Energy Performance Contracts are a low risk way of improving the green status of your business. And if the improvements are not made, then the energy service provider still has to compensate or make these changes under contract.
What is the difference between an Energy Performance Contract and a Energy Performance Certificate?
Because they sound quite similar, it can be easy to confuse an Energy Performance Contract with an Energy Performance Certificate.
An Energy Performance Certificate is a document that breaks down a building's energy efficiency and gives it a rating. The ratings are scored on a scale of A-G and the certificate is a legal requirement all non domestic buildings under construction or up for sale or rent. A is considered the most efficient, and G the least. An EPC rating considers how much energy a building uses based on insulation, heating system, lighting and hot water. It also gives recommendations on how to improve the rating, lower energy consumption and an estimation on how much money could save on current energy bills.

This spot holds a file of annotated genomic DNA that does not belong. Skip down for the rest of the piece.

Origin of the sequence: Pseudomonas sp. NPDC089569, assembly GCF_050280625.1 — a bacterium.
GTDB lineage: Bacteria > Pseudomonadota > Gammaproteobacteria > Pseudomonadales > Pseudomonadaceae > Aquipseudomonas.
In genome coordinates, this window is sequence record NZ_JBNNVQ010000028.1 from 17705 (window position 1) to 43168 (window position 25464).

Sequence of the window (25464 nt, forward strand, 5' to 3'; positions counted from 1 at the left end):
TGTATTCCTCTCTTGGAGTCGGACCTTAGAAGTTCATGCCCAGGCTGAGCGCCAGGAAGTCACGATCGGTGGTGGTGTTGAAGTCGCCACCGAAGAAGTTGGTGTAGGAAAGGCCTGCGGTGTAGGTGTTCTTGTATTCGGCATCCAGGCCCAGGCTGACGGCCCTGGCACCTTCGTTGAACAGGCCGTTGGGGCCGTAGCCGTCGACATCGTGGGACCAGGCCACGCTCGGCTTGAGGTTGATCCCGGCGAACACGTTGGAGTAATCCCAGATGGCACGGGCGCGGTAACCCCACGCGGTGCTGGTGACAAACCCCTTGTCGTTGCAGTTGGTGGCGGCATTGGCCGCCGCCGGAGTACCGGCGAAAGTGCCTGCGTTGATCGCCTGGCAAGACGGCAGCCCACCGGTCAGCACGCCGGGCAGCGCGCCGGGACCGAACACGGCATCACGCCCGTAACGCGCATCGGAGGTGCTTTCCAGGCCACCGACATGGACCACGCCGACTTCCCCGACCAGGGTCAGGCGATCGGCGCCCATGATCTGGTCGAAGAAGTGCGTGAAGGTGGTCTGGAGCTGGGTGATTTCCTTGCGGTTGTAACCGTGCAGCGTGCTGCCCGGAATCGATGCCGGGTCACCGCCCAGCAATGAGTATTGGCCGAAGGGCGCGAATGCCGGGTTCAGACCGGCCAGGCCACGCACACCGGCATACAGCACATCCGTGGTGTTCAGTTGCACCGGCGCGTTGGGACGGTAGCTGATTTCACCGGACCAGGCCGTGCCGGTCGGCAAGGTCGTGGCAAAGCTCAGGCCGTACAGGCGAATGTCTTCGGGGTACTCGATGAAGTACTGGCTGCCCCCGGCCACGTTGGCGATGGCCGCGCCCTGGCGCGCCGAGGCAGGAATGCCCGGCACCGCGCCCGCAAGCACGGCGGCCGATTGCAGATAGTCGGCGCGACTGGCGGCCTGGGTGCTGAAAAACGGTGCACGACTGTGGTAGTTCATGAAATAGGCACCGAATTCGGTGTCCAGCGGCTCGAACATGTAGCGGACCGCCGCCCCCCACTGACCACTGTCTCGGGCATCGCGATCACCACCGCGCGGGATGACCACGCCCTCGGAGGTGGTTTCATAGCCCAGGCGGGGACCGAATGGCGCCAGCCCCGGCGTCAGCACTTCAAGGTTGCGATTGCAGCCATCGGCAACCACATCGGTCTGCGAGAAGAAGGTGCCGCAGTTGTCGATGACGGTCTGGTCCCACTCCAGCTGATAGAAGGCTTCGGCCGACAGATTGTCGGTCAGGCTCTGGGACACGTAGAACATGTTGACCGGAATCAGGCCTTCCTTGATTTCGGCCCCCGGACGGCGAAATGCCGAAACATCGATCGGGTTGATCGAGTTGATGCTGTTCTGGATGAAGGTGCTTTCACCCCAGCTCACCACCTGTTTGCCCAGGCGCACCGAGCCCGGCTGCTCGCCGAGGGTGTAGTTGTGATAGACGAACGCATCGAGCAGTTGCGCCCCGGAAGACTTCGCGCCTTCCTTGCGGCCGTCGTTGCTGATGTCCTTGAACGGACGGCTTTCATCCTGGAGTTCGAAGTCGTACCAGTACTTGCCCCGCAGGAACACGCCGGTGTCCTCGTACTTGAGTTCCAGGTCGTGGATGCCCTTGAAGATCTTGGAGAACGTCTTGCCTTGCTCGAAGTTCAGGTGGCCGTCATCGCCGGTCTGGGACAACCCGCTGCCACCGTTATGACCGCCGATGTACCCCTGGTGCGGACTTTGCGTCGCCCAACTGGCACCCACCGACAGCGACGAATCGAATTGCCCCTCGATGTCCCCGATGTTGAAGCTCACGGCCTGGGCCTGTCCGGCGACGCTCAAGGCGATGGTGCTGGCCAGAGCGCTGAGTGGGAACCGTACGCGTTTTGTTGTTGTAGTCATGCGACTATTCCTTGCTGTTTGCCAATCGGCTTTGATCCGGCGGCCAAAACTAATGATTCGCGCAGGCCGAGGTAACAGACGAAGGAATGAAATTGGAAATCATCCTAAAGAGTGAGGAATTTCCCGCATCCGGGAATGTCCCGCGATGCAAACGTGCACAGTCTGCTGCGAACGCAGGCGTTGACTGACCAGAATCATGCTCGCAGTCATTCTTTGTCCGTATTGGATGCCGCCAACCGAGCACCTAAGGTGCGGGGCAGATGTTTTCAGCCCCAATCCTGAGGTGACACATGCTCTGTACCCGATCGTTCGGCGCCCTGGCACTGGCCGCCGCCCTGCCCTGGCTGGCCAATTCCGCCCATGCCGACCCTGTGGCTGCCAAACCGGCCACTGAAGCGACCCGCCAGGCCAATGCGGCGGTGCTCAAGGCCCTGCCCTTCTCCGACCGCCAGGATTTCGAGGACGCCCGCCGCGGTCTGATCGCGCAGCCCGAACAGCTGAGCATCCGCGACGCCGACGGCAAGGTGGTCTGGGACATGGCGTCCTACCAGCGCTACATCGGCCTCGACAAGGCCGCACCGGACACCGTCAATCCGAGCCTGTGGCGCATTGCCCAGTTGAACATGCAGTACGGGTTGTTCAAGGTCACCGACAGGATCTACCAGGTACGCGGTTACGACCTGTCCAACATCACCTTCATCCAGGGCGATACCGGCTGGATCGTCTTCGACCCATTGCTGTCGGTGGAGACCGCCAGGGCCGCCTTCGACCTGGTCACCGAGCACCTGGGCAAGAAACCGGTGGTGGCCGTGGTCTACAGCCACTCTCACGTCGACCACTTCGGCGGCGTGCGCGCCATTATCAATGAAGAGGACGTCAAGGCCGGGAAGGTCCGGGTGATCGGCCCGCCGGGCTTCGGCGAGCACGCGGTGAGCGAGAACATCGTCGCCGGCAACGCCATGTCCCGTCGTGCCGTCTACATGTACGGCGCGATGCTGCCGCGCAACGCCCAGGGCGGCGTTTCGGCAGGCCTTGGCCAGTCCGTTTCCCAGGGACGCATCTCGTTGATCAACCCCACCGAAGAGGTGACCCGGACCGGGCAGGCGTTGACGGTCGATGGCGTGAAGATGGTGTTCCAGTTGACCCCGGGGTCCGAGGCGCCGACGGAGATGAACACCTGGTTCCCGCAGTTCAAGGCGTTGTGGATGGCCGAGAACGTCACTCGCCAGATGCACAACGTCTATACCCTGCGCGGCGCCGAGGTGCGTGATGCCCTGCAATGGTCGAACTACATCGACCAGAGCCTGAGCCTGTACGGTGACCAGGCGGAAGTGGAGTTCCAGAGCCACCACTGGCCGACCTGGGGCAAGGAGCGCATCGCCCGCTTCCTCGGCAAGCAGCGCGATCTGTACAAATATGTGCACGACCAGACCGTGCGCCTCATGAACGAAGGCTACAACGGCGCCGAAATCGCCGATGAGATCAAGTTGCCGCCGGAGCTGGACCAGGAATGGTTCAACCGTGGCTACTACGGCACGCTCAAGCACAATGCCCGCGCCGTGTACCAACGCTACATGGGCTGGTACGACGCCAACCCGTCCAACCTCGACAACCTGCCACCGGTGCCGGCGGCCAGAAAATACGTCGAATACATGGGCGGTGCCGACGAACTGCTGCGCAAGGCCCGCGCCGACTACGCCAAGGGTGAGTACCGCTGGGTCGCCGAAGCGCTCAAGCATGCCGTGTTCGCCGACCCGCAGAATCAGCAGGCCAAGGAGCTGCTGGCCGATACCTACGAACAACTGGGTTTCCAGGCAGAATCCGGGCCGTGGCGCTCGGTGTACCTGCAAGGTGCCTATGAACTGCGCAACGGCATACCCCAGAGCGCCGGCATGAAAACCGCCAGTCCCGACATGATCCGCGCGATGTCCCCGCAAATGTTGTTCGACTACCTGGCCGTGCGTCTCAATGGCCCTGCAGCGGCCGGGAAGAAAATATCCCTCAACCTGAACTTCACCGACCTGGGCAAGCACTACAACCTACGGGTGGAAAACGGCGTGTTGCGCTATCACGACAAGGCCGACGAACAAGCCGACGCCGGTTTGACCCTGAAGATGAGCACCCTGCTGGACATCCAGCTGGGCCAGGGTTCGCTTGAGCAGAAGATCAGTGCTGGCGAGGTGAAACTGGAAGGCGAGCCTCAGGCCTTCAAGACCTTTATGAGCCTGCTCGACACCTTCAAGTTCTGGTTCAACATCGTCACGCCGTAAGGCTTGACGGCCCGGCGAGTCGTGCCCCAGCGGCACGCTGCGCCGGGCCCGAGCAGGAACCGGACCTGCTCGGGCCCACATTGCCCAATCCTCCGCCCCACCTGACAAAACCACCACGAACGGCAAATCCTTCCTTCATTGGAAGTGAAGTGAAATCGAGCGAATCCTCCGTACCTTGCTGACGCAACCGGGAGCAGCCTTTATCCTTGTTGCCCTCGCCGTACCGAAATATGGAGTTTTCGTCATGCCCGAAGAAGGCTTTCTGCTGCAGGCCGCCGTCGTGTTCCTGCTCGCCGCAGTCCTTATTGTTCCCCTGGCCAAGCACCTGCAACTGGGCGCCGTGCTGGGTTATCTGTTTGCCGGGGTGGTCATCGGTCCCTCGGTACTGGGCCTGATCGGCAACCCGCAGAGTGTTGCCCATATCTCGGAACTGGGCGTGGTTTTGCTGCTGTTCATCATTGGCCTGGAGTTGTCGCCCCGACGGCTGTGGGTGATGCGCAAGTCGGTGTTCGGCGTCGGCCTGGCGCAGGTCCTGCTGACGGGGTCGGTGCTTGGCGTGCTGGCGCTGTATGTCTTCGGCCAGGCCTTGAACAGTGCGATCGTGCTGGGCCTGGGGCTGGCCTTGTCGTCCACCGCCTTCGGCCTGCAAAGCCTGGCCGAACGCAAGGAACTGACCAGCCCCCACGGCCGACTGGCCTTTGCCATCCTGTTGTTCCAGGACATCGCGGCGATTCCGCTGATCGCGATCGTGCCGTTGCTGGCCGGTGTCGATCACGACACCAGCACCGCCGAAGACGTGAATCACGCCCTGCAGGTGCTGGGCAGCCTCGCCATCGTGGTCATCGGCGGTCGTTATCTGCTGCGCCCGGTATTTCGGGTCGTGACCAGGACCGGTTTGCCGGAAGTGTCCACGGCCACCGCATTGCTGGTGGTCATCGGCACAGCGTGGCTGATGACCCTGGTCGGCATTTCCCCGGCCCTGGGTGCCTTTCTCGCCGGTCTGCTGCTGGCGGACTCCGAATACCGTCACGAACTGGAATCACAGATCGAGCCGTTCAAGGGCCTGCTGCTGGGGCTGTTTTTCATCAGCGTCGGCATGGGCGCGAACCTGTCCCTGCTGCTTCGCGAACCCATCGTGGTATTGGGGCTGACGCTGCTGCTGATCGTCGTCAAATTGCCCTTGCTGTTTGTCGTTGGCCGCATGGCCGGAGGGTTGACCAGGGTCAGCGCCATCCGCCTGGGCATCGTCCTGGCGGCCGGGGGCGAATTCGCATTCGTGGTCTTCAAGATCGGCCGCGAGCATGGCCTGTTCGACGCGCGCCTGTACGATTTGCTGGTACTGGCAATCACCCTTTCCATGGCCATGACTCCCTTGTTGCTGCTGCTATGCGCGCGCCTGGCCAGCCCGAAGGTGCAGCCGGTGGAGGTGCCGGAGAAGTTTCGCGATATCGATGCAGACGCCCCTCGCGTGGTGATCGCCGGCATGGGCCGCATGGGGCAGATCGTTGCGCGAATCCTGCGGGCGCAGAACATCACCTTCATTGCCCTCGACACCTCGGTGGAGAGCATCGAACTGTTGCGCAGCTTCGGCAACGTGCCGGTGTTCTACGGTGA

With a energy performance certificate recommendations are only supplied, there are no guarantees of them being made.
On the other hand, an Energy Performance Contract is a signed contract between an organisation and an energy service company (ESO) that guarantees the energy saving improvements outlined in the contract. And if a business can't make energy savings outlined, it's in the hands of the ESO who has to guarantee the level of savings the various measures are carried out.
What is an ESCO?
An ESCO is an Energy Service Company or Energy Savings Company and they’re the companies that give you your Energy Performance Certificate.